Want to treat ailments? Say cheers to dance therapy!
Meet AV Satyanarayana, the man who treats ailments with dance therapy - but with a twist.
Mann dole, mera tan dole, mere dil ka gaya karaar..." Chances are you will find yourself dancing to this song if you enroll in Satyanarayana's dance therapy class for treating obesity.
Inspired by a snake's movements, the dance form mimics the fluid, sweeping gestures that focus on muscle control and rhythmic breathing. It might sound incredulous but the former bank manager claims that one can lose 2-5kgs in 20 days with this exercise.
India's first dancer to get a doctorate in dance therapy, Satyanarayana's interest in the medium was stoked while at a dance program in the US 15 years ago.
"Indian dance forms are so beautiful - they integrate emotion, beauty and physicality - then why not create a therapy based on them?" he wondered.
And therein lies the twist - using the curative properties of dance with forms like bharatnatyam, kathak and even snake dance. The director of Shristi Center of Performing Arts and Institute of Dance Therapy in Bangalore, Satyanarayana even uses Chhau dance (an Indian tribal martial dance) and Manipuri martial arts in his classes.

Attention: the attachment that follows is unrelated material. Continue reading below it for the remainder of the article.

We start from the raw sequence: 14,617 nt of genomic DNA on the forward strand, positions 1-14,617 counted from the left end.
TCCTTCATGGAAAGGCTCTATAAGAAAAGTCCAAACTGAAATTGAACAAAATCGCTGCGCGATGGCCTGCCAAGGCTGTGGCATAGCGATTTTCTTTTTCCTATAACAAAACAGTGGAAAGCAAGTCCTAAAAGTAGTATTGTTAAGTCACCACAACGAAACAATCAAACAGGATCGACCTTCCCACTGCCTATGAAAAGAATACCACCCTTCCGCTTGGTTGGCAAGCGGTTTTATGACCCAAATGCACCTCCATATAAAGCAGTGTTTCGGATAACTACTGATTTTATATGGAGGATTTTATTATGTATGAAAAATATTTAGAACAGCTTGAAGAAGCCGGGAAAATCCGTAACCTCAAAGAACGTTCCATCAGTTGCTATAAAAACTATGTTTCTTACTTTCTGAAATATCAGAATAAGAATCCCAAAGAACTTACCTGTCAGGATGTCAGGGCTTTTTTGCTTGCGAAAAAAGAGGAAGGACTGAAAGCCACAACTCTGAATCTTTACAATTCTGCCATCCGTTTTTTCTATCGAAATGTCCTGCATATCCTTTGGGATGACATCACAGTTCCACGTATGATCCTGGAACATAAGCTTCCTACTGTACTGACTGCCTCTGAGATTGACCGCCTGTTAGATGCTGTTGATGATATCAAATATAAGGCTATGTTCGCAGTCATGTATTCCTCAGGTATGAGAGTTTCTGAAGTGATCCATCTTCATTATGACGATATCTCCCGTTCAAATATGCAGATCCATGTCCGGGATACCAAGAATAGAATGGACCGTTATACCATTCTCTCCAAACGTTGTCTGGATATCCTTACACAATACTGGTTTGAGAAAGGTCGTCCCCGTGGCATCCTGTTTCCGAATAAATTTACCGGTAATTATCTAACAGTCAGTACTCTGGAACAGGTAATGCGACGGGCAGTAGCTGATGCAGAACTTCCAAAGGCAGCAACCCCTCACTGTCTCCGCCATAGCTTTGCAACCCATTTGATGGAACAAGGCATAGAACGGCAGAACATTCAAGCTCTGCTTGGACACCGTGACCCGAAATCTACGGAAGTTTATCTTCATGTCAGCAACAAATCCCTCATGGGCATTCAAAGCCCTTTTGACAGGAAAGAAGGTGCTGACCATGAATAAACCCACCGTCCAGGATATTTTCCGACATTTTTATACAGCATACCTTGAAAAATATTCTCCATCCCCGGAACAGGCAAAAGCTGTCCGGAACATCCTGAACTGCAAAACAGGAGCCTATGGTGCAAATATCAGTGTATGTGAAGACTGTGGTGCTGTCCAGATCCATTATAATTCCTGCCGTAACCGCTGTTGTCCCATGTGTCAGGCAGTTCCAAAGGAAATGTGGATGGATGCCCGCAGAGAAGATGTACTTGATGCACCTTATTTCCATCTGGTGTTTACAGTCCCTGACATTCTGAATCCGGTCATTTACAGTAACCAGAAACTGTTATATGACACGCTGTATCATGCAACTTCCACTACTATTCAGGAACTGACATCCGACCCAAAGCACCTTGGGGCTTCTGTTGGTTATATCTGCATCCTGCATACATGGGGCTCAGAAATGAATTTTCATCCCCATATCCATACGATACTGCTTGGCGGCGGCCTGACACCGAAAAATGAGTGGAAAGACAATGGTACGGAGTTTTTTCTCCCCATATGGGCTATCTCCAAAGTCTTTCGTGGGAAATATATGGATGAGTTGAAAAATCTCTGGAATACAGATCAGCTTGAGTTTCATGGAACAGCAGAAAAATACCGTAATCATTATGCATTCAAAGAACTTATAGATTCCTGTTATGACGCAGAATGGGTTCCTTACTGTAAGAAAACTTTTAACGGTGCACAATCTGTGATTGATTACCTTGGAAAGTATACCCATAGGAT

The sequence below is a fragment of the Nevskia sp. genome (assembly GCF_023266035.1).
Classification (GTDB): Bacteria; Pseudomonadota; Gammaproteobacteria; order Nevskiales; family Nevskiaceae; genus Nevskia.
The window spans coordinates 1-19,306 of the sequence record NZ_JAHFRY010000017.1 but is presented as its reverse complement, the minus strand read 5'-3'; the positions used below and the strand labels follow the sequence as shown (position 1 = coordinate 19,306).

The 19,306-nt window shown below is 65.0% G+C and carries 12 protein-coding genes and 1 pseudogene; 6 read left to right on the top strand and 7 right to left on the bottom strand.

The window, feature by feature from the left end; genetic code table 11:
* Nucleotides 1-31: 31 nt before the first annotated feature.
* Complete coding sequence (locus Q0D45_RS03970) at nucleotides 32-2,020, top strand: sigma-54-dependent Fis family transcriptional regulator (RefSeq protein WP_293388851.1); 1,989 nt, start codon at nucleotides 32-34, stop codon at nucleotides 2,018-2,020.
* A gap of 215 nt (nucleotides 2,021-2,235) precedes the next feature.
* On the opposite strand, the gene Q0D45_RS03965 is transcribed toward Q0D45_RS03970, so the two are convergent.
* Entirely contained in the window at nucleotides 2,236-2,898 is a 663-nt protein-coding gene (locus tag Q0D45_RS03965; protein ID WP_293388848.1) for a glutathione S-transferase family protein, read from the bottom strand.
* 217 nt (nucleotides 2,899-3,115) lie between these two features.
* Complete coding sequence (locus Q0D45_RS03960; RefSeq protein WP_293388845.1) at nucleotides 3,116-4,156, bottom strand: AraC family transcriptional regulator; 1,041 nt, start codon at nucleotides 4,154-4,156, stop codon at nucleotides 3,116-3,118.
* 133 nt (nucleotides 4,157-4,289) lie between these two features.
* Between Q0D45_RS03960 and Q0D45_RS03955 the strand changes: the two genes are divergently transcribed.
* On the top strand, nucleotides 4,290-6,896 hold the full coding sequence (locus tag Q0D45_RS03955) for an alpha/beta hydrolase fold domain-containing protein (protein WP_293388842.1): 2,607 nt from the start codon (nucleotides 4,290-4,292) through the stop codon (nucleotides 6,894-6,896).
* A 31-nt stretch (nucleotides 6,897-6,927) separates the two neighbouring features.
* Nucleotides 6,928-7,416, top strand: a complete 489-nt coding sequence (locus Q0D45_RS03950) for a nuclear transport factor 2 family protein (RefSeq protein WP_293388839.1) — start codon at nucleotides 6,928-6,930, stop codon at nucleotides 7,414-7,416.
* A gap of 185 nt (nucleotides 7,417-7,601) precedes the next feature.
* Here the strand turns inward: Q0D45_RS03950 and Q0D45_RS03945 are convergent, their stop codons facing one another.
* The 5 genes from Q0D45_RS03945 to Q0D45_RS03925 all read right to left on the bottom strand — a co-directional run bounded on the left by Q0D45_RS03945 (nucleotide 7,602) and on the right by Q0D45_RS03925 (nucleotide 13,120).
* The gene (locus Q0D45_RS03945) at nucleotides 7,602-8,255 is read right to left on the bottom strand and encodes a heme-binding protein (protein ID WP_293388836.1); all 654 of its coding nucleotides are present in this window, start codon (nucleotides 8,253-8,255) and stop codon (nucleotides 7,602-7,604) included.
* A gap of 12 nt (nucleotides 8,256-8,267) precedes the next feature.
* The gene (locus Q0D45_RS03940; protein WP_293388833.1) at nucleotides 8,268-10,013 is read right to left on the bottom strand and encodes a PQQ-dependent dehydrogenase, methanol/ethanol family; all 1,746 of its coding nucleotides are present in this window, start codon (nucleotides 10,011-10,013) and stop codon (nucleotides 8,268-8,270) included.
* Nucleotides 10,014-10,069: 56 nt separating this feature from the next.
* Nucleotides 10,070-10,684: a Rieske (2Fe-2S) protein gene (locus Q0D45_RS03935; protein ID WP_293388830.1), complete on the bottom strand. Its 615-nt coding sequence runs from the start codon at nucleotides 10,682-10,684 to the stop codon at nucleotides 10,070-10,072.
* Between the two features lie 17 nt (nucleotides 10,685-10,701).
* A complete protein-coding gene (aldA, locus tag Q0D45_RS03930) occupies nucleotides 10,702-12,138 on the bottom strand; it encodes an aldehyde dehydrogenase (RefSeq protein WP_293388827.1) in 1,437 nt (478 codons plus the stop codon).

Clients performing Alapallava, a hand movement (that resembles an open lotus) that flexes the wrist
That dance is a natural stress buster is already known but Satyanarayana uses it to target ailments like obesity, diabetes, high cholesterol, joint pains - even polio and paralysis.
"Take mudras like Alapallava, for instance, (a hand movement that resembles an open lotus) that flexes the wrist, alleviating the pain that results from typing at odd angles, or tatkar, the foot-tapping movement in kathak that increases blood flow to the soles and is beneficial to diabetics. Our scriptures prove that they work," says Satyanarayana, who has now opened a Delhi centre and is now seeking government aid for it.
In fact, you might even say that he 'prescribes' movements. "Yes, I do," he says, smiling. "I've even created a dance therapy for expecting mothers. I tell them to picture themselves as Yashoda churning butter or drawing water for Krishna. The moves not only evoke their motherly instinct but also strengthen their back and pelvic floor, and improves breathing."
So the next time you want to book a doctor's appointment, why not explore dance therapy instead? To know more about dance therapy, visit www.dancetherapyindia.com